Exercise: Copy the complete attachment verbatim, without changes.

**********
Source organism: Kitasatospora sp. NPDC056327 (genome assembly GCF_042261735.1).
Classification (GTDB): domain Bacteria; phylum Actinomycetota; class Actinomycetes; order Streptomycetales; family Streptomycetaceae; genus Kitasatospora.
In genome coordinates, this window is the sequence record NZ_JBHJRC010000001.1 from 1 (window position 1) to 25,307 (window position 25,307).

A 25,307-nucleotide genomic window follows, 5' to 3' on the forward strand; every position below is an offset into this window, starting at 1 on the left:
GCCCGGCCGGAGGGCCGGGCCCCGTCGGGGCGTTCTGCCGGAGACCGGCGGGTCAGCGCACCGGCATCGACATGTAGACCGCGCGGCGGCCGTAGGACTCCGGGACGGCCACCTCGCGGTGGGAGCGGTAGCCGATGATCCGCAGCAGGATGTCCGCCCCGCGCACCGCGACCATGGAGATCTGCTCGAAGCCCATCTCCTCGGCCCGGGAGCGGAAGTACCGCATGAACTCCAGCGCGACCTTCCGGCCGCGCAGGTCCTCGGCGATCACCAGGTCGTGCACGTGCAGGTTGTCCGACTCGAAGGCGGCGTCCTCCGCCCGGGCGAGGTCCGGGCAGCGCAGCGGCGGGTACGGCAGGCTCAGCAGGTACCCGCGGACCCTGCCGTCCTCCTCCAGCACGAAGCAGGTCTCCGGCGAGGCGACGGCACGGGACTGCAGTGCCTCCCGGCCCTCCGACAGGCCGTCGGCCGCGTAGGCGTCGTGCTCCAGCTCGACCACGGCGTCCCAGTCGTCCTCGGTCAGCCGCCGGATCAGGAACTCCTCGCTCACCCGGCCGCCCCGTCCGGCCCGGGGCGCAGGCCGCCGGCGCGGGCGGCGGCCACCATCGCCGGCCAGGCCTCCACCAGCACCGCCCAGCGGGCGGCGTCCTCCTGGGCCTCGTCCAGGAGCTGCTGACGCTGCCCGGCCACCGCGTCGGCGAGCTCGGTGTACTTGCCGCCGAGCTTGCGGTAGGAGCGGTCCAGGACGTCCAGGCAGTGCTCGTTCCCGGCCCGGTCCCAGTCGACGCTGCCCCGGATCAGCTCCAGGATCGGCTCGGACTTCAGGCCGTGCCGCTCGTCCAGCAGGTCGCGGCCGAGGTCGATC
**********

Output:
Source organism: Kitasatospora sp. NPDC056327 (genome assembly GCF_042261735.1).
Classification (GTDB): domain Bacteria; phylum Actinomycetota; class Actinomycetes; order Streptomycetales; family Streptomycetaceae; genus Kitasatospora.
In genome coordinates, this window is the sequence record NZ_JBHJRC010000001.1 from 1 (window position 1) to 25,307 (window position 25,307).

A 25,307-nucleotide genomic window follows, 5' to 3' on the forward strand; every position below is an offset into this window, starting at 1 on the left:
GCCCGGCCGGAGGGCCGGGCCCCGTCGGGGCGTTCTGCCGGAGACCGGCGGGTCAGCGCACCGGCATCGACATGTAGACCGCGCGGCGGCCGTAGGACTCCGGGACGGCCACCTCGCGGTGGGAGCGGTAGCCGATGATCCGCAGCAGGATGTCCGCCCCGCGCACCGCGACCATGGAGATCTGCTCGAAGCCCATCTCCTCGGCCCGGGAGCGGAAGTACCGCATGAACTCCAGCGCGACCTTCCGGCCGCGCAGGTCCTCGGCGATCACCAGGTCGTGCACGTGCAGGTTGTCCGACTCGAAGGCGGCGTCCTCCGCCCGGGCGAGGTCCGGGCAGCGCAGCGGCGGGTACGGCAGGCTCAGCAGGTACCCGCGGACCCTGCCGTCCTCCTCCAGCACGAAGCAGGTCTCCGGCGAGGCGACGGCACGGGACTGCAGTGCCTCCCGGCCCTCCGACAGGCCGTCGGCCGCGTAGGCGTCGTGCTCCAGCTCGACCACGGCGTCCCAGTCGTCCTCGGTCAGCCGCCGGATCAGGAACTCCTCGCTCACCCGGCCGCCCCGTCCGGCCCGGGGCGCAGGCCGCCGGCGCGGGCGGCGGCCACCATCGCCGGCCAGGCCTCCACCAGCACCGCCCAGCGGGCGGCGTCCTCCTGGGCCTCGTCCAGGAGCTGCTGACGCTGCCCGGCCACCGCGTCGGCGAGCTCGGTGTACTTGCCGCCGAGCTTGCGGTAGGAGCGGTCCAGGACGTCCAGGCAGTGCTCGTTCCCGGCCCGGTCCCAGTCGACGCTGCCCCGGATCAGCTCCAGGATCGGCTCGGACTTCAGGCCGTGCCGCTCGTCCAGCAGGTCGCGGCCGAGGTCGATC